Suffering lawns _ Lawn grasses are undergoing some of the problems other plants have been experiencing from being too wet too long earlier in the growing season.
"It was too much of a good thing," said Rodney St. John, turf specialist at K-State. "To do their job, all plant roots need oxygen. But waterlogged soils no longer have room for tiny pockets of air. So, if roots stay soaking wet too long, they start to drown from the bottom up. Lawns struggle and may even die.
"By mid-June, excessive soil moisture had already shortened the roots of tall fescue and Kentucky bluegrass. Then the weather turned hot and dry. Those lawn grasses didn't have enough of a root system to keep themselves cool, much less maintain an adequate water supply for the plant. When the top soil dried out, those roots also couldn't reach to get moisture from deeper down."
To make matters worse, insects and diseases are more likely to harm grasses that are thus weakened, and weeds move in.
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"When heat and/or drought set in, lawns may need more frequent watering to avoid damage or death this summer," St. John said. "In years of more average rainfall, K-State's typical advice helps head off the problems we're facing now: Water deeply and infrequently, encouraging turf to develop deep roots. And, let the surface dry slightly between waterings, allowing air to move deeper into the soil."
Planting calendar — Plant plants of broccoli and cauliflower; sow seeds of carrots and beets.
Peony measles — The weather this summer has caused many peonies to come down with the "measles," Upham says. "This is a disease, also known as red spot, that causes distinct, reddish-purple spots on the upper leaf surfaces," he says. "These spots often coalesce and become large, reddish-purple blotches on the upper leaf surfaces but are a light brown color when viewed from the underside of the leaves. The spots on stems will merge and form streaks that are reddish brown.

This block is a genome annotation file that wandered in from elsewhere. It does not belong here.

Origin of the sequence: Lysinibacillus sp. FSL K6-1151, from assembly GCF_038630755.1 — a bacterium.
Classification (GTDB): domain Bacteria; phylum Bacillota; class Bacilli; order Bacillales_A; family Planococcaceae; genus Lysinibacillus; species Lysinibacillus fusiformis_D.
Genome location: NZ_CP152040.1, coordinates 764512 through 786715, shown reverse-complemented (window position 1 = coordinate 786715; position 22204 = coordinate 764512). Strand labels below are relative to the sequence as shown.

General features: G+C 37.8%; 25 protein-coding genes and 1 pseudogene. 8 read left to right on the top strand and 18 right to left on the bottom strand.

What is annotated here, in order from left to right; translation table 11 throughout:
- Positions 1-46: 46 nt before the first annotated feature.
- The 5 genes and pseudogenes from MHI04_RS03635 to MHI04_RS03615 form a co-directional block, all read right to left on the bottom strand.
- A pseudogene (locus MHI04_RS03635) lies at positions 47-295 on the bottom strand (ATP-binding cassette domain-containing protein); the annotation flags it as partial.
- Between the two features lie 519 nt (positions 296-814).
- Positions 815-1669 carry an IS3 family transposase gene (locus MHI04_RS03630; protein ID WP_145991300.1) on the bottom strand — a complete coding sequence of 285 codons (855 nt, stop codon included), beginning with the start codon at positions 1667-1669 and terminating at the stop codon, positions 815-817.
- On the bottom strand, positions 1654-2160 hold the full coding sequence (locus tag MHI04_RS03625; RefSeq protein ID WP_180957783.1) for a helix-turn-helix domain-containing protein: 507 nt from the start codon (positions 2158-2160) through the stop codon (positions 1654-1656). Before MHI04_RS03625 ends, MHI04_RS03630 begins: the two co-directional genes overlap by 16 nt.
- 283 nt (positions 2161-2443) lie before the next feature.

"Sanitation is the best control for this disease. Remove all diseased tissue, including stems, at the end of the growing season. Mulch that contains plant debris should also be discarded and then replaced with fresh mulch."
Tuesdays on the Terrace —Vinca and Vodka Lemonades is the theme of this week's Tuesday on the Terrace at Botanica. Cocktails will be served, and the Jared Brickman Trio will perform on the terrace from 5:30 to 7:30 p.m. Tuesday. The gardens are open until 8. The happening is included in Botanica admission or membership.
Pond & Lawn Series — The Extension Service will offer a two-part class for homeowners who live in neighborhoods with community or stormwater retention ponds on Aug. 3 and Aug. 10. The first part will focus on a pond management plan, and the second on having a healthy lawn around a pond. The cost is $5 for one or both nights. Hours will be 7 to 8:30 p.m. Register by Aug. 1 by calling 316-660-0100.
Master gardener recruitment open house — Anyone interested in applying for the fall master gardener class is encouraged to attend an open house at 10 a.m. Aug. 3 at the Extension Center, 21st and Ridge Road. Candidates must be able to attend daytime training on Thursdays from Sept. 23 to Dec. 9 and volunteer 48 hours a year. Cost for the class is $100. Applications must be submitted by Aug. 13. For more information, contact Angie Norris at 316-660-0138.
Iris sale — The Wichita Area Iris Club will have its annual sale from 7 a.m. to noon today in the Bison room at the Sedgwick County Extension Center in conjunction with Tomato Day and from 1 to 4 p.m. Sunday in the lobby at Botanica.